When should I take the MCAT? This is the perfect example of one question with more than one correct answer! The reason for this is because each individual’s situation is different. In order to choose when to take the MCAT, you must first ask yourself a series of questions such as:
Depending on where you are in your education (i.e. high school student, college student, etc.) or career (i.e. nontraditional student, career changer, etc.), answering these questions may feel a little overwhelming or even premature. Nevertheless, they each have a major impact on the timing of your MCAT test date. So, let’s walk through these questions together and move you closer to determining when to take the MCAT.
If you have not discovered this already, then you should know that medical school demands as much of a time investment as it does a financial investment. And that investment of time begins with the application process. Whether you are applying to allopathic or osteopathic medical schools, you must apply for admission one year prior to the year in which you intend to start medical school. Your MCAT score is not only a required part of your application, but also an important component to medical school admissions personnel in considering you for acceptance. Consequently, the later you receive and submit your MCAT score the further you will delay the review of your application. Our Tip: Take the MCAT exam before your application year begins.
Again, everyone’s study needs are different; so, take some time to evaluate your strengths and weaknesses within the content you will be tested on. Are you strong in the sciences or not so much? How prepared do you feel for the CARS section or taking a timed exam in general? You should think about these ideas and start drafting an effective MCAT study schedule. In your schedule, tackle your more difficult subjects first then move onto the subjects in which you feel more comfortable. Our Tip: Allow a minimum of 3 to 6 months to study for the MCAT prior to your test date and check out our MCAT study schedule.
This question may not seem applicable to your MCAT test date, but it is! For example, if you are studying on your own with an online prep course then you have a reasonable amount of autonomy over when or how often you study. On the other hand, if you take an in-person prep course then you must attend classes and review material according to a predetermined length of time (i.e. 6 months, 9 months, etc.). Therefore, you must consider (a) how much you trust your study materials and (b) how prepared for the MCAT you believe you will be at the end of your program. Our Tip: Consult your peers and reliable online reviews to select the MCAT prep courses or programs that will meet your needs and conclude shortly before your test date.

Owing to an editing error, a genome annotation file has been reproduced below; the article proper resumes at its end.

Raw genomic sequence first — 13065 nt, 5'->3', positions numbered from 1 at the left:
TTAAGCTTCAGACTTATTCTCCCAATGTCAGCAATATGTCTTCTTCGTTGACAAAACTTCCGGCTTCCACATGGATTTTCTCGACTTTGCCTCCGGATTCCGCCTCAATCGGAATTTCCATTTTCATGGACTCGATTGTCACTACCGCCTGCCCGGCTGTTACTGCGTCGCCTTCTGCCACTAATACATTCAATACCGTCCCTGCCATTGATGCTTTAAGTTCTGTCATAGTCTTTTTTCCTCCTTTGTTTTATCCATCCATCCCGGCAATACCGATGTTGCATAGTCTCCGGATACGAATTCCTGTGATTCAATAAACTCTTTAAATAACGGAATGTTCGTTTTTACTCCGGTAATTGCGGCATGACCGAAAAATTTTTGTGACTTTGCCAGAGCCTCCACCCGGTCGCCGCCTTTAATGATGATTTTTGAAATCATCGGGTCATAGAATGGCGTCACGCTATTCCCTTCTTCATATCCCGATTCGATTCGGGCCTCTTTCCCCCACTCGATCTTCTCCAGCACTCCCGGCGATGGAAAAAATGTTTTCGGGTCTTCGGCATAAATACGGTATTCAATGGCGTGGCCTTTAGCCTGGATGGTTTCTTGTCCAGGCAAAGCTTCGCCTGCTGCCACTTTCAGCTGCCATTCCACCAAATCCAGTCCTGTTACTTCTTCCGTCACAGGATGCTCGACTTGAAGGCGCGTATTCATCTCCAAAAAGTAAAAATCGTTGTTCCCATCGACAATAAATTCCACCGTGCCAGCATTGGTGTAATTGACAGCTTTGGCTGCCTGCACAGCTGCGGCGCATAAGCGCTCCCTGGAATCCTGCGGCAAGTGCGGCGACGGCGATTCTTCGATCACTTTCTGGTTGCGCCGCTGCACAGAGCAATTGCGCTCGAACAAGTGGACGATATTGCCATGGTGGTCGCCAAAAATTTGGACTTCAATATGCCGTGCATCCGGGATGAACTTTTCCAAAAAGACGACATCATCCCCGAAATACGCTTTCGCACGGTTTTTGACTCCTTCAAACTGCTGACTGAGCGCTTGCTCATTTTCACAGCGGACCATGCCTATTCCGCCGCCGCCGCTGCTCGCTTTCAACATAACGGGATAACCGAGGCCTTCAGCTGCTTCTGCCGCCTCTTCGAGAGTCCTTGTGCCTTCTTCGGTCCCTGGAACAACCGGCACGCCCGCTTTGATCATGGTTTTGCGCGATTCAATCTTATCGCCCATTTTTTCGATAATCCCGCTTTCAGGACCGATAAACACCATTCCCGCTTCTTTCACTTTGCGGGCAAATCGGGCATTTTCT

Location is everything - and that cannot be more true when choosing the testing site for your MCAT exam. Although test dates are available January through September (excluding February), your preferred testing site may be full for your desired test date. So, consider how far you are willing (and can afford) to travel. Will you need to stay in a hotel the night before to reach your testing site on time? Similarly, timing is everything. Will you encounter traffic or a railroad crossing on your way to the testing site? Our Tip: Select a MCAT test date at a testing site that offers you the smoothest, stress-free commute, and register as early as possible..
Taking the MCAT once and getting a competitive score unfortunately does not happen for all pre-med students. If this happens to you, there are a few steps you can take to decide if retaking the MCAT is a good option for you. However, it is often best to plan ahead; so, choose an earlier test date that will allow you enough time to retake the exam (if necessary) before submitting your medical school applications. Our Tip: Take your MCAT exam either in the year prior to your application year or early in the year you wish to apply.
As you have most likely concluded, determining when to take the MCAT is strictly up to you. Yet, keeping these questions and topics in mind will guide you to delivering your best performance on test day. Best of luck to you!